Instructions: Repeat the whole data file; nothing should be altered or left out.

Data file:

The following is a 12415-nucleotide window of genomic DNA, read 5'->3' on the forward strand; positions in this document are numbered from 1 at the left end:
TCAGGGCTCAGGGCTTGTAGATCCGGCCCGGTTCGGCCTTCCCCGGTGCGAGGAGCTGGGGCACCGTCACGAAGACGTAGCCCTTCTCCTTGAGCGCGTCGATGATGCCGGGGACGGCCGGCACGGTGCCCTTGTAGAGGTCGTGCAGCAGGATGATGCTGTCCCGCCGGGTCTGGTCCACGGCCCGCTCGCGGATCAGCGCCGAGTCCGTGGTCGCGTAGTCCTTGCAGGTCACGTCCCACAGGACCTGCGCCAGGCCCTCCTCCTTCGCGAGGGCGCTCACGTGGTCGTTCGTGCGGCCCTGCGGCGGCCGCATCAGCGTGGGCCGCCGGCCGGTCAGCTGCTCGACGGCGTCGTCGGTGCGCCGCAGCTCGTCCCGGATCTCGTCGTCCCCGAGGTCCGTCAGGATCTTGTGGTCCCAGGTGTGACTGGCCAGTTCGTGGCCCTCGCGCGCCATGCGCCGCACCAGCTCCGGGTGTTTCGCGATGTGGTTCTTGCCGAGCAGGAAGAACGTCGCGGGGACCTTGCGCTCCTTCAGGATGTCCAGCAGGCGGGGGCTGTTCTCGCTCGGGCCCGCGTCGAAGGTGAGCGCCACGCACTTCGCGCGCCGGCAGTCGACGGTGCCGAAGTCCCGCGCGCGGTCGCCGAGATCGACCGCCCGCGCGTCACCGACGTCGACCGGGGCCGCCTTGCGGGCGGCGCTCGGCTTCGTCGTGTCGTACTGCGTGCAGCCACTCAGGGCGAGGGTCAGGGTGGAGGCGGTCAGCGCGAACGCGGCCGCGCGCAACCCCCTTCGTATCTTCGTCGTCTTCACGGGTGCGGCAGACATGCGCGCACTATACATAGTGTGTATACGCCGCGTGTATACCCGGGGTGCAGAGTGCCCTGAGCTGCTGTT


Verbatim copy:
The following is a 12415-nucleotide window of genomic DNA, read 5'->3' on the forward strand; positions in this document are numbered from 1 at the left end:
TCAGGGCTCAGGGCTTGTAGATCCGGCCCGGTTCGGCCTTCCCCGGTGCGAGGAGCTGGGGCACCGTCACGAAGACGTAGCCCTTCTCCTTGAGCGCGTCGATGATGCCGGGGACGGCCGGCACGGTGCCCTTGTAGAGGTCGTGCAGCAGGATGATGCTGTCCCGCCGGGTCTGGTCCACGGCCCGCTCGCGGATCAGCGCCGAGTCCGTGGTCGCGTAGTCCTTGCAGGTCACGTCCCACAGGACCTGCGCCAGGCCCTCCTCCTTCGCGAGGGCGCTCACGTGGTCGTTCGTGCGGCCCTGCGGCGGCCGCATCAGCGTGGGCCGCCGGCCGGTCAGCTGCTCGACGGCGTCGTCGGTGCGCCGCAGCTCGTCCCGGATCTCGTCGTCCCCGAGGTCCGTCAGGATCTTGTGGTCCCAGGTGTGACTGGCCAGTTCGTGGCCCTCGCGCGCCATGCGCCGCACCAGCTCCGGGTGTTTCGCGATGTGGTTCTTGCCGAGCAGGAAGAACGTCGCGGGGACCTTGCGCTCCTTCAGGATGTCCAGCAGGCGGGGGCTGTTCTCGCTCGGGCCCGCGTCGAAGGTGAGCGCCACGCACTTCGCGCGCCGGCAGTCGACGGTGCCGAAGTCCCGCGCGCGGTCGCCGAGATCGACCGCCCGCGCGTCACCGACGTCGACCGGGGCCGCCTTGCGGGCGGCGCTCGGCTTCGTCGTGTCGTACTGCGTGCAGCCACTCAGGGCGAGGGTCAGGGTGGAGGCGGTCAGCGCGAACGCGGCCGCGCGCAACCCCCTTCGTATCTTCGTCGTCTTCACGGGTGCGGCAGACATGCGCGCACTATACATAGTGTGTATACGCCGCGTGTATACCCGGGGTGCAGAGTGCCCTGAGCTGCTGTT